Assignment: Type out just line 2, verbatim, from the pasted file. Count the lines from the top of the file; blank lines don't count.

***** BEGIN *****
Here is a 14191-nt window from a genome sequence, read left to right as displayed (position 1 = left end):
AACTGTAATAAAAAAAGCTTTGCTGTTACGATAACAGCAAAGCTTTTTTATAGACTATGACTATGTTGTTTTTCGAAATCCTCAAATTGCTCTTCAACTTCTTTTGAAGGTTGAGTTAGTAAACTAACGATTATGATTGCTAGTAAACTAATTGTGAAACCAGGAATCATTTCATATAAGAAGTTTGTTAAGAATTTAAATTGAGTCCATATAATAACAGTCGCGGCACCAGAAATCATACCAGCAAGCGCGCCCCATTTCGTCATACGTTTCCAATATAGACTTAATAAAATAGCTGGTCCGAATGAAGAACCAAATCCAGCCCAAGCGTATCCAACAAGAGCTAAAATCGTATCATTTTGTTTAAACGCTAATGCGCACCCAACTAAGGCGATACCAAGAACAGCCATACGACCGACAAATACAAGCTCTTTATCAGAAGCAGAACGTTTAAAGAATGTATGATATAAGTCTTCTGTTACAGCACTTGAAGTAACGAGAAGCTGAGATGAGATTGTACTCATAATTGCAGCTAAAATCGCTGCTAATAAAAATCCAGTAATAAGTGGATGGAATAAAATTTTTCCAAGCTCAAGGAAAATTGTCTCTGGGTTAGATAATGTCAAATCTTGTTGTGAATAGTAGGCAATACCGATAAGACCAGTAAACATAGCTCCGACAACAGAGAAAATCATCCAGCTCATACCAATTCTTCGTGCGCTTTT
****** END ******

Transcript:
AACTGTAATAAAAAAAGCTTTGCTGTTACGATAACAGCAAAGCTTTTTTATAGACTATGACTATGTTGTTTTTCGAAATCCTCAAATTGCTCTTCAACTTCTTTTGAAGGTTGAGTTAGTAAACTAACGATTATGATTGCTAGTAAACTAATTGTGAAACCAGGAATCATTTCATATAAGAAGTTTGTTAAGAATTTAAATTGAGTCCATATAATAACAGTCGCGGCACCAGAAATCATACCAGCAAGCGCGCCCCATTTCGTCATACGTTTCCAATATAGACTTAATAAAATAGCTGGTCCGAATGAAGAACCAAATCCAGCCCAAGCGTATCCAACAAGAGCTAAAATCGTATCATTTTGTTTAAACGCTAATGCGCACCCAACTAAGGCGATACCAAGAACAGCCATACGACCGACAAATACAAGCTCTTTATCAGAAGCAGAACGTTTAAAGAATGTATGATATAAGTCTTCTGTTACAGCACTTGAAGTAACGAGAAGCTGAGATGAGATTGTACTCATAATTGCAGCTAAAATCGCTGCTAATAAAAATCCAGTAATAAGTGGATGGAATAAAATTTTTCCAAGCTCAAGGAAAATTGTCTCTGGGTTAGATAATGTCAAATCTTGTTGTGAATAGTAGGCAATACCGATAAGACCAGTAAACATAGCTCCGACAACAGAGAAAATCATCCAGCTCATACCAATTCTTCGTGCGCTTTT